And Melbourne North City and Bankstown were really impacted by increased supply and the age of those hotels. So that's why they're key priorities on our list. So North city the redevelopment of that property is well underway and we expect that to happen from July next year. And very pleasingly, there has been very little supply going to North Sydney and we're in a great location so that product will be very strong once we get through that upgrade. And in Melbourne, we upgraded the food and beverage area downstairs and this year, we'll do a soft upgrade to some of the rooms, waiting for the '21, '22 year where we do the full upgrade of that property. We're also underway with Geelong in terms of an upgrade of reception area and the soft refurb of rooms. And overall, we're going to give Rydges a brand refresh because Rydges is an incredibly strong brand. So with all of these upgrades that we're doing, we're creating really the future of Rydges, and so the brands will be upgraded to go along with that.

And we had really good performance from Rydges managed hotels, fees up 11% again managing those properties well for our owners. And I've mentioned the new properties that we've added. We did also launch a new eCommerce platform for our Rydges and Atura. I don't know if you've had a chance to see it, but it's basically if you search by area, you get to find that all of the properties that we have for sale rather than by brand. And we've seen an increase in conversion rate of 13% across our new website, which launched only about 8 weeks ago. So we'll see some pleasing results from that.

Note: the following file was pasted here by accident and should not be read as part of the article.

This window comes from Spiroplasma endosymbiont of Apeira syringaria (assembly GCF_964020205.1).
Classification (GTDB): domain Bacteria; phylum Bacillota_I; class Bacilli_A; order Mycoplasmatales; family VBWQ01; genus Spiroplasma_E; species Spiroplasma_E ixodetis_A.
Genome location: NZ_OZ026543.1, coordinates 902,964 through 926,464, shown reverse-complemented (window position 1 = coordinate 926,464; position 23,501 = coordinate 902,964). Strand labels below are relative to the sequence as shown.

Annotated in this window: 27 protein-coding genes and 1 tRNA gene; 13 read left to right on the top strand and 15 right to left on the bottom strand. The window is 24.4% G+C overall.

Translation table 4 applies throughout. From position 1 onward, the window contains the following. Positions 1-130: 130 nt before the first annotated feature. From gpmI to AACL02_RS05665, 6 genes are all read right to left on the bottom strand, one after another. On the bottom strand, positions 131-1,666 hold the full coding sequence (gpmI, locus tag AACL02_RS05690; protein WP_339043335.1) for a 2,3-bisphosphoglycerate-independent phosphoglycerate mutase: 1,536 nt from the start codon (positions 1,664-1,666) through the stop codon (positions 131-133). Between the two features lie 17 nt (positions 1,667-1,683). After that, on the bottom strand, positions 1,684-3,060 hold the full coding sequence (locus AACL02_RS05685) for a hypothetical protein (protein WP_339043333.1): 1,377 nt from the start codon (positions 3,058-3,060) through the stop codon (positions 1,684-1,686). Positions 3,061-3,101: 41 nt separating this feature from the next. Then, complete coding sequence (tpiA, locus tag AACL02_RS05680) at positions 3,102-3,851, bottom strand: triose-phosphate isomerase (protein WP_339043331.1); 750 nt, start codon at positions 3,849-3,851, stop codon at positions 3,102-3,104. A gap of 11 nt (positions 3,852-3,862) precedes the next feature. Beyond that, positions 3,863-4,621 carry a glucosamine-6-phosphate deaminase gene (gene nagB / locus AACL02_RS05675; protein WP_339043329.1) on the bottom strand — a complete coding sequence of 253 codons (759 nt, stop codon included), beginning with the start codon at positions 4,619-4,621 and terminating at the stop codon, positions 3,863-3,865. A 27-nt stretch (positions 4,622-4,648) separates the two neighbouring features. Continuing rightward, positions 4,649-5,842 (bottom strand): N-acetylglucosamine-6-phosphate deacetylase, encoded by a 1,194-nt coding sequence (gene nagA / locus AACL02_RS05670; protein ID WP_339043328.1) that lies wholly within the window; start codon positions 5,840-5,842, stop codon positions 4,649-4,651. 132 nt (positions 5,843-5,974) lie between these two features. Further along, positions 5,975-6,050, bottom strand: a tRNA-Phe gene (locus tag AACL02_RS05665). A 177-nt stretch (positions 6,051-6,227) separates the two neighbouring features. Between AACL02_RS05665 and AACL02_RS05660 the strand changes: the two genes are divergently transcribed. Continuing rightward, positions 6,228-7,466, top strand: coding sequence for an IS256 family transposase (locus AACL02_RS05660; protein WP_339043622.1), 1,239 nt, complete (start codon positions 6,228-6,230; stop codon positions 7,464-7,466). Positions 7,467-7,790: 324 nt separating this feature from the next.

In terms of QT, QT delivered a very strong result in the competitive market. And really it comes down to location strength and brand differentiation. The QT hits the mark when there's a lot of supply growth and a lot of that supply growth is quite vanilla, QT is not vanilla so it stands on it's own 2 feet.

Excluding Perth, occupancy was up 0.4%, average room rate up 2.7% and RevPar up 3.3%. Gold Coast outperformed the market in occupancy, Melbourne and Queenstown outperformed RevPar as is Sydney performing really well in the second half. QT Wellington trade broadly in line with market and Perth is still growing in a market with lots of supply. So overall, our rooms and F&B margins improved for QT and as part of our strategy to maximize our core asset, so QT Sydney this year, we introduced a new dining venue downstairs Parlour Cucina. If you're in Sydney and you've not been there, please go. It's a fabulous new offering. We've upgraded reception. And in terms of upgrading reception, that was a space for us to put seating in there and service in there, so that people can sit and have a drink and it creates another space rather than just a reception that people walk through. We also created a meeting room because you know that QT Sydney didn't have many meeting rooms behind the lifts, that's performing well. We've done a soft upgrade of all the rooms and the suites, so that product is really ready to go for the next period of competition.

In terms of Melbourne, we also found 2 underutilized spaces and created 2 new meeting rooms. Those 3 spaces, converting those 3 spaces alone is about almost $1 million in revenue. So this strategy of maximizing assets and really looking at the footprint is really important to us. We completed 16 additional rooms in Wellington. Each of those rooms have had a local artist come in and add to the design, which creates the premium on those rooms and they are performing very well. Important in a market where we also attract a lot of international studios into that market given the nature of business in Wellington.